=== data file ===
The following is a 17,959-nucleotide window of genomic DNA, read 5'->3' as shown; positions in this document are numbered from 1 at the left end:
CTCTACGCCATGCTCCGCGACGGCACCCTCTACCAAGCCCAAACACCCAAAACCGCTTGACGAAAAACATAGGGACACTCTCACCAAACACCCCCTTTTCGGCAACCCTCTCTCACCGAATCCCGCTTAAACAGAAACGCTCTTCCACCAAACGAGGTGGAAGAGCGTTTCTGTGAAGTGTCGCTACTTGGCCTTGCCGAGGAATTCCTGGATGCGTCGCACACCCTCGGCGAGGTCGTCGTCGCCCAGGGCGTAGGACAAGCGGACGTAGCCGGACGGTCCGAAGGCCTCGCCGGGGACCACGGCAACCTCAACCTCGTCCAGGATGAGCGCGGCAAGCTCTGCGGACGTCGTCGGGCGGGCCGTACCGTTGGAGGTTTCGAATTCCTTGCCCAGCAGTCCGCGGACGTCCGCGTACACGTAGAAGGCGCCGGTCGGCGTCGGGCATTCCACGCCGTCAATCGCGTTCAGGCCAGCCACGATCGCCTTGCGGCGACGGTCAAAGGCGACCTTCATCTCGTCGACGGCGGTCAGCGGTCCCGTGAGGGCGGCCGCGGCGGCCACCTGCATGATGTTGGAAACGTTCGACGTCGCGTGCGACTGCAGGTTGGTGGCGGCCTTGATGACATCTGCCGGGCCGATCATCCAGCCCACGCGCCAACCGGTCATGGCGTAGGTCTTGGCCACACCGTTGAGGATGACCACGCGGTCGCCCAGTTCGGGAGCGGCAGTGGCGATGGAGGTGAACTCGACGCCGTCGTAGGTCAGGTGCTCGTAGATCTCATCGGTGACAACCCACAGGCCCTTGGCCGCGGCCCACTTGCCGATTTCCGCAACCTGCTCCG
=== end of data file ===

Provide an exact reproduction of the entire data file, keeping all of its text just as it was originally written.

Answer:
The following is a 17,959-nucleotide window of genomic DNA, read 5'->3' as shown; positions in this document are numbered from 1 at the left end:
CTCTACGCCATGCTCCGCGACGGCACCCTCTACCAAGCCCAAACACCCAAAACCGCTTGACGAAAAACATAGGGACACTCTCACCAAACACCCCCTTTTCGGCAACCCTCTCTCACCGAATCCCGCTTAAACAGAAACGCTCTTCCACCAAACGAGGTGGAAGAGCGTTTCTGTGAAGTGTCGCTACTTGGCCTTGCCGAGGAATTCCTGGATGCGTCGCACACCCTCGGCGAGGTCGTCGTCGCCCAGGGCGTAGGACAAGCGGACGTAGCCGGACGGTCCGAAGGCCTCGCCGGGGACCACGGCAACCTCAACCTCGTCCAGGATGAGCGCGGCAAGCTCTGCGGACGTCGTCGGGCGGGCCGTACCGTTGGAGGTTTCGAATTCCTTGCCCAGCAGTCCGCGGACGTCCGCGTACACGTAGAAGGCGCCGGTCGGCGTCGGGCATTCCACGCCGTCAATCGCGTTCAGGCCAGCCACGATCGCCTTGCGGCGACGGTCAAAGGCGACCTTCATCTCGTCGACGGCGGTCAGCGGTCCCGTGAGGGCGGCCGCGGCGGCCACCTGCATGATGTTGGAAACGTTCGACGTCGCGTGCGACTGCAGGTTGGTGGCGGCCTTGATGACATCTGCCGGGCCGATCATCCAGCCCACGCGCCAACCGGTCATGGCGTAGGTCTTGGCCACACCGTTGAGGATGACCACGCGGTCGCCCAGTTCGGGAGCGGCAGTGGCGATGGAGGTGAACTCGACGCCGTCGTAGGTCAGGTGCTCGTAGATCTCATCGGTGACAACCCACAGGCCCTTGGCCGCGGCCCACTTGCCGATTTCCGCAACCTGCTCCG